Less than a month since the declaration of the “Abraham Accord”—the normalization of relations between the United Arab Emirates and Israel—on Friday, we happily received even more diplomatic tidings: Serbia and Kosovo are expected to open their embassies in Jerusalem, alongside the embassies of the United States and Guatemala.

This is history in the making: Serbia will be the first European country and Kosovo the first Muslim-majority country to do so. And as in the case of the UAE, U.S. President Donald Trump is the patron. Do you remember the diplomatic tsunami we were promised by Ehud Barak in 2011? Perhaps what he actually meant was waves of love?

Trump’s tweet on Friday was optimistic and encouraging: “Another great day for peace with Middle East – Muslim-majority Kosovo and Israel have agreed to normalize ties and establish diplomatic relations. Well-done! More Islamic and Arab nations will follow soon!”

Something good is happening in the Middle East under Trump’s auspices and in the Netanyahu era.

Despite the proximity between the UAE deal and Friday’s announcements of the embassy openings and Israeli recognition of Kosovo’s independence, however, the two stories are quite different.

The new friendship with the UAE, under the international spotlight, points to a new Middle East reality that other countries, such as Bahrain, Oman and Sudan are expected to join once Saudi Arabia gives them—and, God willing, eventually itself—the green light.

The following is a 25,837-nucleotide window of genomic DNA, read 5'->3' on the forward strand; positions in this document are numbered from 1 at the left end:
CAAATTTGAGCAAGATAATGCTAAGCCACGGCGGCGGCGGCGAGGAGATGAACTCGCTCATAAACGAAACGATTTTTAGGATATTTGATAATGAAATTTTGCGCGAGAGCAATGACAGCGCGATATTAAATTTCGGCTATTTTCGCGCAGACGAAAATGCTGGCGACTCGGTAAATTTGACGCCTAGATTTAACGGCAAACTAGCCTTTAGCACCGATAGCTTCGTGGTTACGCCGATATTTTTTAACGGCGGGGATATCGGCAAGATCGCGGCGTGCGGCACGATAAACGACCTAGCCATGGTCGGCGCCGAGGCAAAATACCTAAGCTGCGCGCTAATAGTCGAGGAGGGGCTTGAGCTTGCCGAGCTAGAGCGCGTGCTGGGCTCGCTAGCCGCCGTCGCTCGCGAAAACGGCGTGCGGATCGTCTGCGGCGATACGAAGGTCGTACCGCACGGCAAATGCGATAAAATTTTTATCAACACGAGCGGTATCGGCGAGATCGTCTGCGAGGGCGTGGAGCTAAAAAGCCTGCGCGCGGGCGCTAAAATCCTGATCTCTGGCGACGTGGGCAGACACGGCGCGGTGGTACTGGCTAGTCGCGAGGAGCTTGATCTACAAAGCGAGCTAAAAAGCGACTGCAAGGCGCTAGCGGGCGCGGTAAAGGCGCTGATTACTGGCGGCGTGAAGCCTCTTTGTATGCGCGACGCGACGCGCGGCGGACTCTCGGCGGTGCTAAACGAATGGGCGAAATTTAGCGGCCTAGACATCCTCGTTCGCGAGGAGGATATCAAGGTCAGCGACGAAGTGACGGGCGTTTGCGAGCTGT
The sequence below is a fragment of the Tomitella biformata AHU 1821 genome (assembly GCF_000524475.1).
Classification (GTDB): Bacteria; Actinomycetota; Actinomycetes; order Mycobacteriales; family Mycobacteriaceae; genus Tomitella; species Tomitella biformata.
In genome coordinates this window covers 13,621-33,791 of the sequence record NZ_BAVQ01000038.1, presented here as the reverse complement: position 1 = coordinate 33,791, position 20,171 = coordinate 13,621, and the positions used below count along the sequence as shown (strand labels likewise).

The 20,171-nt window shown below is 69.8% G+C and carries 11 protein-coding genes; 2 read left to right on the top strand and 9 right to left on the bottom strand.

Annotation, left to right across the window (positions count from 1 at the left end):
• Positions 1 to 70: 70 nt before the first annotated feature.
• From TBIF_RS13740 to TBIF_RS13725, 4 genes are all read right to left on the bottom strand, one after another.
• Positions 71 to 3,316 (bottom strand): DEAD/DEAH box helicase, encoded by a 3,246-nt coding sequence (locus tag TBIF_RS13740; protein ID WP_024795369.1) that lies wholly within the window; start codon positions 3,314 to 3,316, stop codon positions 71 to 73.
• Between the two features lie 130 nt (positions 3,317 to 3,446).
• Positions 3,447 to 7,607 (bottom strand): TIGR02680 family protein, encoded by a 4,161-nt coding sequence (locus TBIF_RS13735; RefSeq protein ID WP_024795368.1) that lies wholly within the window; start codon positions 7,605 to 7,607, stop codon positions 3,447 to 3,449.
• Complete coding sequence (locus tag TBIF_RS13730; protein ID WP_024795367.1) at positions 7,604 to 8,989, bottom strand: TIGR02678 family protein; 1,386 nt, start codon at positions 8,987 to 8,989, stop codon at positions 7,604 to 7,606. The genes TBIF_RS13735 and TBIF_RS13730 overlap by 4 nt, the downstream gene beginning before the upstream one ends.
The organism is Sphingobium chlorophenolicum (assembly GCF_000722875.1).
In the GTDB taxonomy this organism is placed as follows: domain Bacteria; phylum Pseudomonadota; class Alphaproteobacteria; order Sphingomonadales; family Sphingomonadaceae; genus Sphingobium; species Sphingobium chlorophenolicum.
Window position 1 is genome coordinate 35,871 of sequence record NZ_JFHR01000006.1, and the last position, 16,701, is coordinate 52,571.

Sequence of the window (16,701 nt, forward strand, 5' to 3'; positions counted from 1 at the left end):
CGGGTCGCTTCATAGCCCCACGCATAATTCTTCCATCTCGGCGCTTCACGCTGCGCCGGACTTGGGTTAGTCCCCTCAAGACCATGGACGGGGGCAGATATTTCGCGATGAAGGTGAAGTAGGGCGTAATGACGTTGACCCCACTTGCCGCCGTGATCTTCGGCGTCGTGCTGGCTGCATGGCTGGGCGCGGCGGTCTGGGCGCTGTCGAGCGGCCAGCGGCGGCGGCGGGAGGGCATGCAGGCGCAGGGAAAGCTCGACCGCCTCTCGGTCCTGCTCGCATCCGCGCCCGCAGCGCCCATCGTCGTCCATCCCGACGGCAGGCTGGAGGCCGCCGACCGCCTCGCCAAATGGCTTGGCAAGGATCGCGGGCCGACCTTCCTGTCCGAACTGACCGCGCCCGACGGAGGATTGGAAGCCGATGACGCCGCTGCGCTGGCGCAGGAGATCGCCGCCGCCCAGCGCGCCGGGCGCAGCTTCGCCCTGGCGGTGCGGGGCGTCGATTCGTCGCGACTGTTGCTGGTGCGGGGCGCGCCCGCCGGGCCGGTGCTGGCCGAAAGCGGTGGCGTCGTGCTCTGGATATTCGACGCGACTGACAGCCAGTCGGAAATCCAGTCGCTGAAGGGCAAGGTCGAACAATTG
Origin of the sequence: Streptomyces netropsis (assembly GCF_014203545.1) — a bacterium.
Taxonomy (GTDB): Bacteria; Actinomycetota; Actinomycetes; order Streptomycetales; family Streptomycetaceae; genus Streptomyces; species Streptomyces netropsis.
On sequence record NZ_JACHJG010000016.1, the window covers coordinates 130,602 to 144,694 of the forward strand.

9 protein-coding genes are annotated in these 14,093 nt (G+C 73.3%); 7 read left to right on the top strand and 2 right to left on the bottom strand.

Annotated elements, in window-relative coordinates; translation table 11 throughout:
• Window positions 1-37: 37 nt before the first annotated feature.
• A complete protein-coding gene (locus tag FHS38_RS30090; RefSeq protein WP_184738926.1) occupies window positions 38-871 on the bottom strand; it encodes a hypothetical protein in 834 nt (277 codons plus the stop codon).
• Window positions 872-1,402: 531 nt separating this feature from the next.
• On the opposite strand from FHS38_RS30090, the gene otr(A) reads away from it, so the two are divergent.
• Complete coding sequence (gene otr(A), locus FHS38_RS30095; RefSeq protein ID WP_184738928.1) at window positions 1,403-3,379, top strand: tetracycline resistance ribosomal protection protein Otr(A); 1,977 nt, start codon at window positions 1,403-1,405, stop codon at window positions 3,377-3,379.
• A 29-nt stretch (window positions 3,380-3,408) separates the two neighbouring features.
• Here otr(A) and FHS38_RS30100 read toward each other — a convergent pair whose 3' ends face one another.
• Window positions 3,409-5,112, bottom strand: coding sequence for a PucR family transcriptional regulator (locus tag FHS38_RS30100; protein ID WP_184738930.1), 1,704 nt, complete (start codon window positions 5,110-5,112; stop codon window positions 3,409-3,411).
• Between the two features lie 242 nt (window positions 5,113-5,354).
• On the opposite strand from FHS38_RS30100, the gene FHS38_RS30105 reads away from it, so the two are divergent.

The story of Serbia and Kosovo is far more complicated, with considerable international implications. Although Kosovo is a new country (it declared independence in 2008), it is not a member of the United Nations due to a Russian veto, and is only recognized by some 100 U.N. member states and only 23 European Union member states. Spain, Greece, Cyprus, Romania and Slovakia refuse to recognize Kosovo due to concerns over separatists in their own countries. This was also the Israeli argument in refusing to recognize Kosovo in 2008. Israeli policy was to play on both sides of the fence: Don’t “reject” but also don’t recognize independence.

It stands to reason that Israel considered the consequences of Kosovo’s unilateral declaration of independence, which could have inspired the leaders of the Palestinian Authority. In the meantime, perhaps the behavior of Palestinian Authority leaders has become predictable and Israel is willing to take the risk, or the schism between the P.A. and Gaza simply makes it impossible for the Palestinians to issue such a declaration anyway.

Back to the Balkans. Something is happening in our changing world. If Serbia and Kosovo can sign an economic pact after two days of talks in Washington, then things really are moving in the world—in a positive direction.

Flashback to 1998-99: Kosovo, with its majority Albanian-Muslim population, is burning. The entire world feared it would be invaded by the Serbian army. Serbian President Slobodan Milosevic set his sights on destroying the Albanian resistance. NATO and the United States, fearing there would be massacres and atrocities, launched a 78-day campaign in which the Serbian capital of Belgrade was bombed from the sky.